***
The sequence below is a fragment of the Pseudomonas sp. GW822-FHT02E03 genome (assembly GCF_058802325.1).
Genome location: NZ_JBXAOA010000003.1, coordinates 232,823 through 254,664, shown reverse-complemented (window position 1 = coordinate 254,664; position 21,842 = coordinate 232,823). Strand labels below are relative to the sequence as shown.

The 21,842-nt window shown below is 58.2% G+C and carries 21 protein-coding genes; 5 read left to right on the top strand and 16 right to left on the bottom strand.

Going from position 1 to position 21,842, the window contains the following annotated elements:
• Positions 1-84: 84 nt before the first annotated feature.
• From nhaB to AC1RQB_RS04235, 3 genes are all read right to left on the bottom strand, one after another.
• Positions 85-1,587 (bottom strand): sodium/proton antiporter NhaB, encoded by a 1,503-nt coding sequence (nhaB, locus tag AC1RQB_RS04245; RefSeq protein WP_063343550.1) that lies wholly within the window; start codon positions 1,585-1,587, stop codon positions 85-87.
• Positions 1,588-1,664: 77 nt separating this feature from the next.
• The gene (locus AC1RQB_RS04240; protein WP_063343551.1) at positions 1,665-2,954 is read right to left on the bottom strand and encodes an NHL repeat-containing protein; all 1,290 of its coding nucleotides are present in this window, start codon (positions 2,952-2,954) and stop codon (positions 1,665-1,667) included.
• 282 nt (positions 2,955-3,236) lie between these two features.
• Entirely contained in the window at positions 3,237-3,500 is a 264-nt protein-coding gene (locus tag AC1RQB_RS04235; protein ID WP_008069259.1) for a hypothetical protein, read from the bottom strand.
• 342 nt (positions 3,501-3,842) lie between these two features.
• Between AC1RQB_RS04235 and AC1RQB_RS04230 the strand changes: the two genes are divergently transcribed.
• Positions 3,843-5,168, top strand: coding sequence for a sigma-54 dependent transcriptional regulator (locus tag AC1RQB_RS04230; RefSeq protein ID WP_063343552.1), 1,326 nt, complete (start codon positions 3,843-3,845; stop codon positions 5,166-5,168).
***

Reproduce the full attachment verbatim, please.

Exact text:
The sequence below is a fragment of the Pseudomonas sp. GW822-FHT02E03 genome (assembly GCF_058802325.1).
Genome location: NZ_JBXAOA010000003.1, coordinates 232,823 through 254,664, shown reverse-complemented (window position 1 = coordinate 254,664; position 21,842 = coordinate 232,823). Strand labels below are relative to the sequence as shown.

The 21,842-nt window shown below is 58.2% G+C and carries 21 protein-coding genes; 5 read left to right on the top strand and 16 right to left on the bottom strand.

Going from position 1 to position 21,842, the window contains the following annotated elements:
• Positions 1-84: 84 nt before the first annotated feature.
• From nhaB to AC1RQB_RS04235, 3 genes are all read right to left on the bottom strand, one after another.
• Positions 85-1,587 (bottom strand): sodium/proton antiporter NhaB, encoded by a 1,503-nt coding sequence (nhaB, locus tag AC1RQB_RS04245; RefSeq protein WP_063343550.1) that lies wholly within the window; start codon positions 1,585-1,587, stop codon positions 85-87.
• Positions 1,588-1,664: 77 nt separating this feature from the next.
• The gene (locus AC1RQB_RS04240; protein WP_063343551.1) at positions 1,665-2,954 is read right to left on the bottom strand and encodes an NHL repeat-containing protein; all 1,290 of its coding nucleotides are present in this window, start codon (positions 2,952-2,954) and stop codon (positions 1,665-1,667) included.
• 282 nt (positions 2,955-3,236) lie between these two features.
• Entirely contained in the window at positions 3,237-3,500 is a 264-nt protein-coding gene (locus tag AC1RQB_RS04235; protein ID WP_008069259.1) for a hypothetical protein, read from the bottom strand.
• 342 nt (positions 3,501-3,842) lie between these two features.
• Between AC1RQB_RS04235 and AC1RQB_RS04230 the strand changes: the two genes are divergently transcribed.
• Positions 3,843-5,168, top strand: coding sequence for a sigma-54 dependent transcriptional regulator (locus tag AC1RQB_RS04230; RefSeq protein ID WP_063343552.1), 1,326 nt, complete (start codon positions 3,843-3,845; stop codon positions 5,166-5,168).